The next morning, we rose to the sight of Mykonos across the harbor, and via tender we soon stood among its über-hip islanders popping offselfies by the dozen. But here was something different: Gay men (and some lesbians) populated the scenery so ubiquitously it felt like we’d been teleported to an upscale fusion of Provincetown, the Fire Island Pines, and Palm Springs. We were giddy at the sudden queerness of it all, until we were struck by the sheer volume of people everywhere.
Desperate to restore our newfound Greek tranquility, we escaped from the main drag, heading up the hill along Mykonos’s iconic white-painted walkways to wander and browse away from the throngs. We broke for afternoon cocktails at the edge of “Little Venice,” a row of colorful houses built precariously over the sea, acrossfrom the island’siconic Windmills of Kato Mili. Along that bay, cute gay-centric restaurants offer views and bites, like The Piano Bar (24 Ag. Anargyron. Tel: 30-2289-02-3719. www.thepianobar.com), Rhapsody (22 Ag. Anargiron), and Galleraki Bar (Little Venice. Tel: 30-2289-02-7188. www.galleraki.com).
Mykonos has an undeniable party vibe, with cocktails generally going for luxury-club prices (north of 15 euros each). By contrast, shops around town sell reasonably priced, often handcrafted textiles, jewelry, housewares, and souvenirs. And it’s surprisingly easy to eat affordably at counter-order cafés like delicious Sakis Grill House (7 Kalogera 7. Tel: 30-22-8902-4848. sakisgrillhouse.yolasite.com) and Jimmy’s Gyros (Iakka Street. Tel: 30-22-8902-8745.).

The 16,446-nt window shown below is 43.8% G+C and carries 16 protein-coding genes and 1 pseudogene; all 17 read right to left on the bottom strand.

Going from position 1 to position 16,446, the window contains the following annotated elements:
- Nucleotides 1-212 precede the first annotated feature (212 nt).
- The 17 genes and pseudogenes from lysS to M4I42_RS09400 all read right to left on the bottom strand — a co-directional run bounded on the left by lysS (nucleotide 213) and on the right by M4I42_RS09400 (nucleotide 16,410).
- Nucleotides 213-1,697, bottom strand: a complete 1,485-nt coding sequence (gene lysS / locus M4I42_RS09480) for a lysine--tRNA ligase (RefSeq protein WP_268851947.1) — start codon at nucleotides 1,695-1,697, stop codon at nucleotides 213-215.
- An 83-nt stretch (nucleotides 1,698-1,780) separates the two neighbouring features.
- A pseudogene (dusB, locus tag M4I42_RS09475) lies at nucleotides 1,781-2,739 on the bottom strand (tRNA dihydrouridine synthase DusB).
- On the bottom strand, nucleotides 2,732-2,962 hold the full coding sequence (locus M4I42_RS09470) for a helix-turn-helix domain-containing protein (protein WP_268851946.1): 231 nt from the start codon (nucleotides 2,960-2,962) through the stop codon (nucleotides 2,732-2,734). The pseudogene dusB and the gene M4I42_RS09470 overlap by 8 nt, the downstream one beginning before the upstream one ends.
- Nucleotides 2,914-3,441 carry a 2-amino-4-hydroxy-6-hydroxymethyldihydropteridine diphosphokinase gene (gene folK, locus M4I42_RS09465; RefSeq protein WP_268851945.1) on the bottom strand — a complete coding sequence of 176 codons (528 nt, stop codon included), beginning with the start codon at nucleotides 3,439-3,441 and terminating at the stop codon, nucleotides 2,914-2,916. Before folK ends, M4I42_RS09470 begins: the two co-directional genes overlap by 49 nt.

It was fun to experience the more cosmopolitan vibe of Mykonos, and while Paradise Beach nightclub (Paradise Beach. Tel: 30-69-4946-8227. www.paradiseclubmykonos.com) and other destination/resort clubs there promised memorable party time, we opted for a more low-key experience. We settled in for super-fresh seafood at family-owned, LGBTQ friendly Katarina’s (8 Mikonou, Agii Anargiri. Tel: 30-2289-02-3084. www.katerinaslittlevenicemykonos.com), accompanied by a romantic sunset over the sea.
Our sailing cruise was winding down, so there was a tinge of sadness as we last docked at the port of Monemvasia. The tiny town marks the far southeastern point of Peloponnese, Greece’s southern peninsula. Along with a historic fortress and chapels, and a handful of small touristic businesses, Monemvasia is home to a long, curved beach lined with casual open-air restaurants.
Joined by some Star Flyer buddies, Denise and I floated in the crystal-clear water. We savored our final hours on our sailing adventure, wishing we could somehow capture the beauty. And in a way we did, because we’ll always harbor memories of the wondrous Aegean Sea, our clipper gliding across it, and a newfound love for Greece.